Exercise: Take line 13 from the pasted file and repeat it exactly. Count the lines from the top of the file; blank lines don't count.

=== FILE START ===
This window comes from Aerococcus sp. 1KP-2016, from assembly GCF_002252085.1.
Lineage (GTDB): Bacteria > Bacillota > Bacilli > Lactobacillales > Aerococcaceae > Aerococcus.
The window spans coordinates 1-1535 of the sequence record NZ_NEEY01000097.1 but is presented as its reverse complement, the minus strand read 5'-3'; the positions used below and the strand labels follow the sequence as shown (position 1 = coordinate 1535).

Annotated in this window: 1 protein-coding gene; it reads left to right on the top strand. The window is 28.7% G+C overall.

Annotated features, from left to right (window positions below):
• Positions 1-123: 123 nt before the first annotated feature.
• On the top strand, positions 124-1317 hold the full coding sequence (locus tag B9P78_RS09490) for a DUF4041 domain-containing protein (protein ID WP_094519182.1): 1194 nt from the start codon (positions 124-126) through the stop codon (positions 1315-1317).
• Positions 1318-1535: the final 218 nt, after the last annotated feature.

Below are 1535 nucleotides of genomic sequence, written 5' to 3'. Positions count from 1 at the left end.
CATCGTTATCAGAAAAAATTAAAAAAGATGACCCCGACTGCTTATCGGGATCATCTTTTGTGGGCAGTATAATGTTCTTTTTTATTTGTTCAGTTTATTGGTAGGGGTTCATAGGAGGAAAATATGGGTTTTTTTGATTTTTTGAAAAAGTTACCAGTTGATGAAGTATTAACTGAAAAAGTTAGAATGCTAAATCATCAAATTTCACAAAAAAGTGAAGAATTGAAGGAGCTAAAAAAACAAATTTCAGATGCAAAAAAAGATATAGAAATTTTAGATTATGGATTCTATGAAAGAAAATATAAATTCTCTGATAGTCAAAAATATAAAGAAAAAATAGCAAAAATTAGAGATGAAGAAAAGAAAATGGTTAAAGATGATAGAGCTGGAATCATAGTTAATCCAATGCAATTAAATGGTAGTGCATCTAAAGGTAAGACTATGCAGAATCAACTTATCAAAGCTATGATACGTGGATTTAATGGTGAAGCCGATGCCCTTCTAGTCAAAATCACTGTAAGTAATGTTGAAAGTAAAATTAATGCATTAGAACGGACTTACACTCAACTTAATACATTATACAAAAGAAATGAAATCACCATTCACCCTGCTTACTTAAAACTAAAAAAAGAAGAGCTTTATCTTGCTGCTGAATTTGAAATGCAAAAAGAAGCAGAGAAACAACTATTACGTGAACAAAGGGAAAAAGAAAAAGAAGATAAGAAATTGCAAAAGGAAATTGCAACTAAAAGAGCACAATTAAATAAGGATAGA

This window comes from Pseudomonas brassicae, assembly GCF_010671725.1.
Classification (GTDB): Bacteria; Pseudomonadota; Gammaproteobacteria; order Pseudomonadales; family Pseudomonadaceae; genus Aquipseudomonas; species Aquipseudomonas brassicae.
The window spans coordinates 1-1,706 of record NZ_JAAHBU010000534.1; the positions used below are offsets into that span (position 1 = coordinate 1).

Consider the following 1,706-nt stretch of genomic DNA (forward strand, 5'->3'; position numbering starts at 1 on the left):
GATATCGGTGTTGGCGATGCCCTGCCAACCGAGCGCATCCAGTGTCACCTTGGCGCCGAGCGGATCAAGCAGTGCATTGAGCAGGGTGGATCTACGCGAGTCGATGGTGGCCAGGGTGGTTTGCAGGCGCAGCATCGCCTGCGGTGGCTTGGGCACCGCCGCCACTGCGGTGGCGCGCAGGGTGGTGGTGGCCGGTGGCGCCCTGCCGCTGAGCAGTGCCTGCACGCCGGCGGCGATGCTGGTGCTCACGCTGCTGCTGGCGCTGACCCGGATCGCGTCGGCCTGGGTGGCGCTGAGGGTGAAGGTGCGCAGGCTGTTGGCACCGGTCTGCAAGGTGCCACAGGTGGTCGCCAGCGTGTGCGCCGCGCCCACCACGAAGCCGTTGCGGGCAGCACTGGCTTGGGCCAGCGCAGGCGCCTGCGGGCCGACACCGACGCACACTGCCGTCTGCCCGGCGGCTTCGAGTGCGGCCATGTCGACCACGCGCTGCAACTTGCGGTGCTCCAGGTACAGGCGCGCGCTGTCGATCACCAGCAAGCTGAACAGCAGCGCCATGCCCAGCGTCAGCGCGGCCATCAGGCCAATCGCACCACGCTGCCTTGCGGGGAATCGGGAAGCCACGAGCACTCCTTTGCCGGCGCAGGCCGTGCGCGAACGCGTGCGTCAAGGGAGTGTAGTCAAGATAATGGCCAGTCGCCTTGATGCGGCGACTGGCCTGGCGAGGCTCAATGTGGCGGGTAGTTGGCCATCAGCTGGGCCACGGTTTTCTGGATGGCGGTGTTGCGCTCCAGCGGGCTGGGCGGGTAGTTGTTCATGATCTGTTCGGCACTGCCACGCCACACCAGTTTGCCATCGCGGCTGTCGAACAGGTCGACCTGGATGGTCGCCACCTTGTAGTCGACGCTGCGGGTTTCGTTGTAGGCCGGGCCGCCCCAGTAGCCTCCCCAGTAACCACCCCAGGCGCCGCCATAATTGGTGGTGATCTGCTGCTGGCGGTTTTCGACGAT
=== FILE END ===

The window spans coordinates 1-1,706 of record NZ_JAAHBU010000534.1; the positions used below are offsets into that span (position 1 = coordinate 1).